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piotrek last won the day on March 4

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About piotrek

  • Birthday 08/31/1966

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  1. Also a commuter... about 50km each way, some highway. Cardo inside RPHA 70 works very well. I wear Pinlock ear plugs and hear music/speech clearly at highway speeds. I second what @texscottyd said... speaker positioning makes a big difference. Also noticed an improvement since upgrading my helmet from the budget priced Bell Vortex. Hope you find a solution.
  2. Wish I had good things to say about my pinlock visor... been fighting with it for two weeks and can't get it to seal... so it fogs up. I will continue to experiment. Love the RPHA 70 otherwise.
  3. This video is a good source for many things fork related and what you need is all there (near the beginning and then toward the end). Are these Ohlins springs drop-in, i.e. can you re-use OE spacers? There are several sources for springs, but some will require you to buy or modify/cut existing spacers. Have fun.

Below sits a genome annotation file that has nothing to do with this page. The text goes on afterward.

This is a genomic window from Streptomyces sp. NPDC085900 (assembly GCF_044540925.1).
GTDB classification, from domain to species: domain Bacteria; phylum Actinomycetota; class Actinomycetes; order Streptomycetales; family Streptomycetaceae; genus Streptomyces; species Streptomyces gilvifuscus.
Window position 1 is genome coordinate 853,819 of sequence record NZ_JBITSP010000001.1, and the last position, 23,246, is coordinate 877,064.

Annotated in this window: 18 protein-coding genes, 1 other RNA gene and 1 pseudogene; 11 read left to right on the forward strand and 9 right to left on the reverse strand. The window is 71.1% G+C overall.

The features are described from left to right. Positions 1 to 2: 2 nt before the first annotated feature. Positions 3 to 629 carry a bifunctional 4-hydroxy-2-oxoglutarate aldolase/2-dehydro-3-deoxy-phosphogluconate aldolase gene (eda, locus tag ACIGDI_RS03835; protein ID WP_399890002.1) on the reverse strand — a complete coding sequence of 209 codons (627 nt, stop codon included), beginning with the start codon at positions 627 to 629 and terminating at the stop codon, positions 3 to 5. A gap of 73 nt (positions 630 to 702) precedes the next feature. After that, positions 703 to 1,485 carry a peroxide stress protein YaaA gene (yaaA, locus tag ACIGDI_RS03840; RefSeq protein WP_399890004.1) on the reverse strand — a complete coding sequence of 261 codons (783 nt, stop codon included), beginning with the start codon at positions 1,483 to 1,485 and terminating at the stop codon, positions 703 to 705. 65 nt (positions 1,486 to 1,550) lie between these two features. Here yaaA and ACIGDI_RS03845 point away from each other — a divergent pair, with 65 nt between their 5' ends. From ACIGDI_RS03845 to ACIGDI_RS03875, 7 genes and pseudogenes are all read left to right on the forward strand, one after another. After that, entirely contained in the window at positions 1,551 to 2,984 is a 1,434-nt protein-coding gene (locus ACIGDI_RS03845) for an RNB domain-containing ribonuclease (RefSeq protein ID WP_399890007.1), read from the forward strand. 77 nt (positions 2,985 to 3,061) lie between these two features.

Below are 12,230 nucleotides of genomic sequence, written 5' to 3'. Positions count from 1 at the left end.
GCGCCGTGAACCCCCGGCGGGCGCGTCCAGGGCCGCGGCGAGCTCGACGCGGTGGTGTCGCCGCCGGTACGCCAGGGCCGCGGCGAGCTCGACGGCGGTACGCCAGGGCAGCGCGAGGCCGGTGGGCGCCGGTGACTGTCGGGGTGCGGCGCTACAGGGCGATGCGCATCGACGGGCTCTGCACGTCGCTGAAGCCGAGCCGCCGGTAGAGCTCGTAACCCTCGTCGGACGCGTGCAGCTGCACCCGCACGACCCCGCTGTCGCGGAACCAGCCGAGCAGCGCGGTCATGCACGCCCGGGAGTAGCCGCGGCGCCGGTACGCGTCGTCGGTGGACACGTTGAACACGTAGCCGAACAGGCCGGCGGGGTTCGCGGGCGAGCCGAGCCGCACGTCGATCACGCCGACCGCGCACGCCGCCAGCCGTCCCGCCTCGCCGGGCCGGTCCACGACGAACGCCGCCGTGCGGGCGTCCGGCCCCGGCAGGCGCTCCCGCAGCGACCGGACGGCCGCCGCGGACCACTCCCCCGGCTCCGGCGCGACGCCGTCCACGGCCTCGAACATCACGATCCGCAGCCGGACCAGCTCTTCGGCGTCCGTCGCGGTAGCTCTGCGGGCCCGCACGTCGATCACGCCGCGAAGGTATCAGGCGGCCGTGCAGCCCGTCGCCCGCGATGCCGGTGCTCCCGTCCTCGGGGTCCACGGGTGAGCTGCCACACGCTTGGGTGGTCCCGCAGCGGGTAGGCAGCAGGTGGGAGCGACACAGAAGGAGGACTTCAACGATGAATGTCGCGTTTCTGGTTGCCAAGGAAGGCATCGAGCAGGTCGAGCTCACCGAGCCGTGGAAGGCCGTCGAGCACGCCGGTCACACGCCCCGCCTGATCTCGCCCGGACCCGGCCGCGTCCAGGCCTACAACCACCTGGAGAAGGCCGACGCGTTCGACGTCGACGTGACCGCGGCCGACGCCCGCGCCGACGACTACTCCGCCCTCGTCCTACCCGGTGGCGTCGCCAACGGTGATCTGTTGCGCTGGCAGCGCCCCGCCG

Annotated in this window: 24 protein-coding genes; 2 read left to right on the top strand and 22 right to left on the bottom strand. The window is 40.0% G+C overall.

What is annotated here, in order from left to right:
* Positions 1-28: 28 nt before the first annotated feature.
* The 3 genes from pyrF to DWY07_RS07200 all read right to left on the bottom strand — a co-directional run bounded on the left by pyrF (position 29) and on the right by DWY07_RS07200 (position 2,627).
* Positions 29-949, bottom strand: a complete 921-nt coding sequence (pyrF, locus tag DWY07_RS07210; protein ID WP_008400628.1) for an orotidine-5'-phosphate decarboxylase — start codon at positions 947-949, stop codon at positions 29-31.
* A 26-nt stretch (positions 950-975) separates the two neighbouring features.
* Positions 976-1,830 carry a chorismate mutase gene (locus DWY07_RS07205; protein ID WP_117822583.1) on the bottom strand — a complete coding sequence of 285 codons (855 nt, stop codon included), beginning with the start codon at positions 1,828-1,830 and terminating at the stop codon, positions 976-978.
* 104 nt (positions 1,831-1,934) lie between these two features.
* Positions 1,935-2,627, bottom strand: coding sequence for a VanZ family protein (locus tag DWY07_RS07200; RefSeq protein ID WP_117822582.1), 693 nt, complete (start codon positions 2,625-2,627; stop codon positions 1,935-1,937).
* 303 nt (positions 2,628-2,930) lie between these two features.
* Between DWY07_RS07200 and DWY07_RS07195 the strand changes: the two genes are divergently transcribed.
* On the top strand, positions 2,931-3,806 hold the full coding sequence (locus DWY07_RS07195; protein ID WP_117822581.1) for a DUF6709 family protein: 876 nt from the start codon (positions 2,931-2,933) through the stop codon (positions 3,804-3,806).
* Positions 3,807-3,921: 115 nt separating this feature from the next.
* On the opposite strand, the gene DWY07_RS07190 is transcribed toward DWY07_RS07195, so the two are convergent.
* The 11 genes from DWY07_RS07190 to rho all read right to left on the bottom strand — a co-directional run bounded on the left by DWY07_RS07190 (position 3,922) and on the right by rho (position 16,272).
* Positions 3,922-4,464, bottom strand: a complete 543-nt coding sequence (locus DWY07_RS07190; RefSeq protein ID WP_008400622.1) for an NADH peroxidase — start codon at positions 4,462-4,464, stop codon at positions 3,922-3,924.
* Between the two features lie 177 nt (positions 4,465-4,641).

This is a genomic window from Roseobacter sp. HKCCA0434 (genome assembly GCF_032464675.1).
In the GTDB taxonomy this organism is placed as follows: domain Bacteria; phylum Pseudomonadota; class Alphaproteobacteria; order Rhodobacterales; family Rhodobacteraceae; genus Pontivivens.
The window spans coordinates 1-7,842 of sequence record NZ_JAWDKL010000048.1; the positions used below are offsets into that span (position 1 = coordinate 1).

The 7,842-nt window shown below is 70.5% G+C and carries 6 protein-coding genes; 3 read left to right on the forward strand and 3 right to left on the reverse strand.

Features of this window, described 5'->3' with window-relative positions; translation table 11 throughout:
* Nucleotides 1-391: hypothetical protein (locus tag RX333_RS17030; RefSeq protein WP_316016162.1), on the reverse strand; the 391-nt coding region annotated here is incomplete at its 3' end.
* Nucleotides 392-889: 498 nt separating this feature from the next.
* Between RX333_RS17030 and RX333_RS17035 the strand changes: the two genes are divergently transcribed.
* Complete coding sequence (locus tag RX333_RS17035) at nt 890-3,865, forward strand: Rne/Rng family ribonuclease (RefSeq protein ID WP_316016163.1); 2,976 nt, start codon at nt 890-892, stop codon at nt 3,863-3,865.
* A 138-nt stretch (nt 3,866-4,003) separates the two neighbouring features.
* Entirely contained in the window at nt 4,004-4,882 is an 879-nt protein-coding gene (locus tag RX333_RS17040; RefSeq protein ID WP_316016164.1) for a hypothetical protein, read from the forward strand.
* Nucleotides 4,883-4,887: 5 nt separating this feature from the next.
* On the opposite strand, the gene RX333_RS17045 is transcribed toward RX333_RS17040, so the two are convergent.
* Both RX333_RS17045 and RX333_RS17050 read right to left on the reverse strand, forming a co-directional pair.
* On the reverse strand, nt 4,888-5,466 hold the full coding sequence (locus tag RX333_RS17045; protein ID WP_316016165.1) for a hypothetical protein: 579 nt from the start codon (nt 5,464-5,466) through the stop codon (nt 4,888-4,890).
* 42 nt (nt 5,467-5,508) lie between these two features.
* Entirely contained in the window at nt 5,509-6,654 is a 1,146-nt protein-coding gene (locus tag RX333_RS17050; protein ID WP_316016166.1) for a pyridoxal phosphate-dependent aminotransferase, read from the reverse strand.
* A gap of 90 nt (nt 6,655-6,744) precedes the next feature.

4. Thanks. Hoping they have an angled version. Read on the ST owners forum that they do/did have an angled stem. Sounds convenient to not have to remove the sensor in order to top up the tire.
  5. I think I understand what you mean @clint... but can't seem to find these stems online. Can you point me at the source? Doran appears to have discontinued the MC line of product. I'm guessing that any cap style sensors would spin on? Thanks,
  6. Knew it was only a matter of time... too funny. Terrible advise for a new rider.